The British Pound extended its recent gains with GBP/USD hitting a best level overnight of almost 1.3280 before opening in London at 1.3250 and then down to 1.3235 at the North American opening. Against the Canadian Dollar, GBP very briefly traded on to a 1.70 big figure but has subsequently fallen back to 1.6925. Talk this morning is that after a meeting of the Cabinet sub-committee on Brexit, Prime Minister Theresa May is prepared to increase the financial offer to the EU in an attempt to break the negotiating deadlock. No figure will be made public at present but it is expected to be put to the EU side at least a week before the next European Council on December 14 and 15. The ‘usual suspects’ on the Conservative benches are all over the British newspapers this morning arguing that not a penny more should be offered, but it is increasingly clear that the EU will not move on until the so-called divorce bill is settled. Elsewhere, BoE Deputy Governor Dave Ramsden gave his first official speech in London yesterday evening saying he had a “somewhat different” view of the economy to most of his colleagues. “I attach some weight to the idea that workers have responded to the changing outlook by showing greater flexibility in their wage demands… If true it would mean there is a little more room than headline measures of slack suggest for the economy to grow without generating above-target inflation in the medium term”. For the moment the GBP is not really being driven by interest rate expectations. Instead, it’s all about relative risks externally and how domestic politics will play out after Wednesday’s UK Budget speech.

The Aussie Dollar had looked fragile ahead of the RBA Minutes which were closely examined for reasons to knock it even lower. The RBA said, “retail sales had been weak in the September quarter, which was expected to translate into lower quarterly consumption growth than in the June quarter. Members noted that the outlook for consumption growth depended on the outlook for household income growth, which remained uncertain. They discussed the possibility that households might change their consumption and saving decisions if the period of low income growth persisted”. For interest rate and FX markets, the key phrase in the Minutes was, “there was considerable uncertainty around when and how quickly wage pressures might emerge and about how much these would add to inflationary pressure. In particular, they noted that, among other factors, pressure on margins from strong competition and a faster-than-expected pick-up in productivity growth could delay the pass-through of tighter labour market conditions to inflationary pressure.” The AUD fell from USD0.7557 to 0.7533 overnight but then caught a bid during the London morning to open in North America today around USD0.7575. Against the Canadian Dollar, the AUD is also a bit higher having clawed its way on to a 76 cents handle after overnight lows around 0.9650.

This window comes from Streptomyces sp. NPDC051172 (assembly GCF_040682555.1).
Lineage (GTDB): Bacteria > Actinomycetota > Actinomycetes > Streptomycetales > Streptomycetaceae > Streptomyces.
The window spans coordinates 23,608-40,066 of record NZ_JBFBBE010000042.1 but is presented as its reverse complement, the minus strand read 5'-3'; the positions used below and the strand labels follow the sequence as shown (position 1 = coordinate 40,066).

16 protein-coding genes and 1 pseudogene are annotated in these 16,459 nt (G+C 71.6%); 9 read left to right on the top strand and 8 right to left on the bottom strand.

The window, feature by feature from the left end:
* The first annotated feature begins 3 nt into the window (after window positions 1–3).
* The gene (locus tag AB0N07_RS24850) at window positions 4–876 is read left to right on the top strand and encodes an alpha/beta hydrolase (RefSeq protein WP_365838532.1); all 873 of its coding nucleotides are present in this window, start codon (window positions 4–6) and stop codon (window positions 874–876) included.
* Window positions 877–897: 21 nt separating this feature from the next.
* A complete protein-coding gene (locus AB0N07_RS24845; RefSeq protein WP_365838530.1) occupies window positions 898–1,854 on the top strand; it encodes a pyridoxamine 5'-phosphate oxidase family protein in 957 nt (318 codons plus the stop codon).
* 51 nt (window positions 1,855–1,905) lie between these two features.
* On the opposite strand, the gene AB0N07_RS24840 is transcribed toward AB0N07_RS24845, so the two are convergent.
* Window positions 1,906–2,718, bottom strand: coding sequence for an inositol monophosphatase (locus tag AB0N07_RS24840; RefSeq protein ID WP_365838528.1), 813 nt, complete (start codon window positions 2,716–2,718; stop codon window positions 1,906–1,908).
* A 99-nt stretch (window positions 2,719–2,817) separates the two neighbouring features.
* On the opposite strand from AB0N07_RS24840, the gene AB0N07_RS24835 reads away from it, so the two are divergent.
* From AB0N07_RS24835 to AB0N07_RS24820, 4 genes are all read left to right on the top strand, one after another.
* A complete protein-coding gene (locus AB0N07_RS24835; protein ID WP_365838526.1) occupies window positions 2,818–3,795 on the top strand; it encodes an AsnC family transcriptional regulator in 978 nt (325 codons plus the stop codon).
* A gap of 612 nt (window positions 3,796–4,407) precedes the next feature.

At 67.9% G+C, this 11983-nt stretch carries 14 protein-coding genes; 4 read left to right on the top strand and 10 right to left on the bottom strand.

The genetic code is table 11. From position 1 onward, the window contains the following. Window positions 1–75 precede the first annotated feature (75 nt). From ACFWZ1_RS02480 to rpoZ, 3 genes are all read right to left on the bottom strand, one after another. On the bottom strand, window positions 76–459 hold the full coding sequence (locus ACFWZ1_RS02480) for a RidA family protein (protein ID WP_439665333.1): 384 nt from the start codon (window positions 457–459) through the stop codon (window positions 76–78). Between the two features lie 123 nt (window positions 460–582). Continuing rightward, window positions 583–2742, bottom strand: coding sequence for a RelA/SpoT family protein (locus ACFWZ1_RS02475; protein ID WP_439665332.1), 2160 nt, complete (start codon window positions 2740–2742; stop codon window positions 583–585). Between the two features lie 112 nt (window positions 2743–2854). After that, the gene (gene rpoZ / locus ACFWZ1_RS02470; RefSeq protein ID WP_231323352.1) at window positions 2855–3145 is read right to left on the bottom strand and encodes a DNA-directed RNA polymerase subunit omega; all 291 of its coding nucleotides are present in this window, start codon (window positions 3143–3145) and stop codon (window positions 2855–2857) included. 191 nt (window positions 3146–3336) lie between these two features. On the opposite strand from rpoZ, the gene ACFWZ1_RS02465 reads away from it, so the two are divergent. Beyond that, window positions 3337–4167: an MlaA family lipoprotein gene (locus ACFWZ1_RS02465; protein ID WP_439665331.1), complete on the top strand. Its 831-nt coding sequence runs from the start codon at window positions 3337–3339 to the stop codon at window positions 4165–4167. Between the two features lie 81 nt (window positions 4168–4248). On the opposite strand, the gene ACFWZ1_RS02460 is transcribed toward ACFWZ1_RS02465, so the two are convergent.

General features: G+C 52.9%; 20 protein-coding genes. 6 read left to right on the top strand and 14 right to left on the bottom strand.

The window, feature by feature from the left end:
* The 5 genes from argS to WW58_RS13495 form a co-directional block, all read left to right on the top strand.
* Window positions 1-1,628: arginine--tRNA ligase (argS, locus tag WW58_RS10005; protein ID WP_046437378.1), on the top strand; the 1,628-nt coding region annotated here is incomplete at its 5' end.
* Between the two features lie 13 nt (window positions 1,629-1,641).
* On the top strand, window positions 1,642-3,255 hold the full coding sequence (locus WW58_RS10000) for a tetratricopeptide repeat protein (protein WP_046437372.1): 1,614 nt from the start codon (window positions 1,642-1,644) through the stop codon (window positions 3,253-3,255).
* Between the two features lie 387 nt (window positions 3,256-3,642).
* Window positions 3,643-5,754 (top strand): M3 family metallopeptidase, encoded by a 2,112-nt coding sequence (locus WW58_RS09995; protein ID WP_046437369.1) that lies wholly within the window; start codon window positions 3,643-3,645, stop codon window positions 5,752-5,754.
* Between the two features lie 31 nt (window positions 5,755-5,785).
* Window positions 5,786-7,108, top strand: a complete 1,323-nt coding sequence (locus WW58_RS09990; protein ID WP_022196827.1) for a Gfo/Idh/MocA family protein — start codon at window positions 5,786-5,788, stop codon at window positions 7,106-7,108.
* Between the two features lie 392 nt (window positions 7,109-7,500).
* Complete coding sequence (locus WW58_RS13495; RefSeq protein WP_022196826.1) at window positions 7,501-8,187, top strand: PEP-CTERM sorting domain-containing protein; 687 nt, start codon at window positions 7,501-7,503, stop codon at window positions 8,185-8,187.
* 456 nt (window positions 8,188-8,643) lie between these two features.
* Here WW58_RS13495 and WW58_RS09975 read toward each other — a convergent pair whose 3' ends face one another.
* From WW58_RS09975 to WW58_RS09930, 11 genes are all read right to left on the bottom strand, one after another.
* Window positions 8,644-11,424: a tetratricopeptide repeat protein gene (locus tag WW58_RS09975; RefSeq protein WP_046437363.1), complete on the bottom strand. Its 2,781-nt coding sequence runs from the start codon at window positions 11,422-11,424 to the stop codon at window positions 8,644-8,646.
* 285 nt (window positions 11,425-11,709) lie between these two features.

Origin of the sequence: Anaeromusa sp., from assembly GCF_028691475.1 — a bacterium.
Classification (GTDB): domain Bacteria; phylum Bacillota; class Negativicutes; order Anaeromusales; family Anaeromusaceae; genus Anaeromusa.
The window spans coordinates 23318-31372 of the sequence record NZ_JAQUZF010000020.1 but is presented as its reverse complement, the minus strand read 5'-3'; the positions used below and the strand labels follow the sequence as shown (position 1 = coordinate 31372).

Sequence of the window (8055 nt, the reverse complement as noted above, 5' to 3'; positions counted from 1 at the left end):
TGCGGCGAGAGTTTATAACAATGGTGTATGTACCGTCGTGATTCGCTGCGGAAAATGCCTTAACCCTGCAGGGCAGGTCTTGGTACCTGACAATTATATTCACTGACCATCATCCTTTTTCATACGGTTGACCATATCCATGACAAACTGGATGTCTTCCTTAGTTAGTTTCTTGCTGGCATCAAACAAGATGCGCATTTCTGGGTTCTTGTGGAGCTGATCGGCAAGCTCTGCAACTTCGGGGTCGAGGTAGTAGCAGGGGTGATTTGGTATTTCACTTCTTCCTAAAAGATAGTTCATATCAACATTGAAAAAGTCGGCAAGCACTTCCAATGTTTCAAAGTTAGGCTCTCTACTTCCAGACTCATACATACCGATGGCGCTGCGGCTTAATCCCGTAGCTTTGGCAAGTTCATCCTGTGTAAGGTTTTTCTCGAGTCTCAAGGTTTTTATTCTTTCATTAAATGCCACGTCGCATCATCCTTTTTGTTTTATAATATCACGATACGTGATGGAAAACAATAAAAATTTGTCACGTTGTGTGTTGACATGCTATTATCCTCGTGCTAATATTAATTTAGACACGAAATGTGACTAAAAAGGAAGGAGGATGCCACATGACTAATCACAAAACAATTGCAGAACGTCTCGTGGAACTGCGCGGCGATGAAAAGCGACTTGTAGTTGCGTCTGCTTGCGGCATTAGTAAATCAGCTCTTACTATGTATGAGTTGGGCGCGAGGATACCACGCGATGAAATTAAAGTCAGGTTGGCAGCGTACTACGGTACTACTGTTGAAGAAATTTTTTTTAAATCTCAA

The decision for currency traders as they look at the Australian and New Zealand Dollars is which one they dislike least. A look at the AUD/NZD cross rate shows they couldn’t decide on Monday (just 20 pips separated the highs and lows for almost 24 hours) but this morning the Kiwi has underperformed its Aussie cousin. AUD/NZD is back above 1.11 and has its sights on Fridays high around 1.1125. It hasn’t been up to 1.12 at any point in November. NZD/USD managed to stay on a US 68 cents handle throughout the Northern Hemisphere’s trading sessions on Monday and having dipped briefly into the high 0.67’s overnight (a 19-month low), it is back at 0.6820 as North America opens. NZD/CAD is at 0.8730; almost a cent above the 2017 low of 0.8645 which it hit last Friday. New Zealand’s trade-weighted exchange rate (TWI) is now well below the 73.5 average level the Reserve Bank is projecting for the fourth quarter and the RBNZ's latest forecasts have only two rate hikes penciled in between now and December 2020. The 90-day bank bill rate fell to a record 1.91 percent on Friday last week and with commodity prices generally looking soft, it seems that profit-taking on short NZD positions is the only near-term positive for the currency.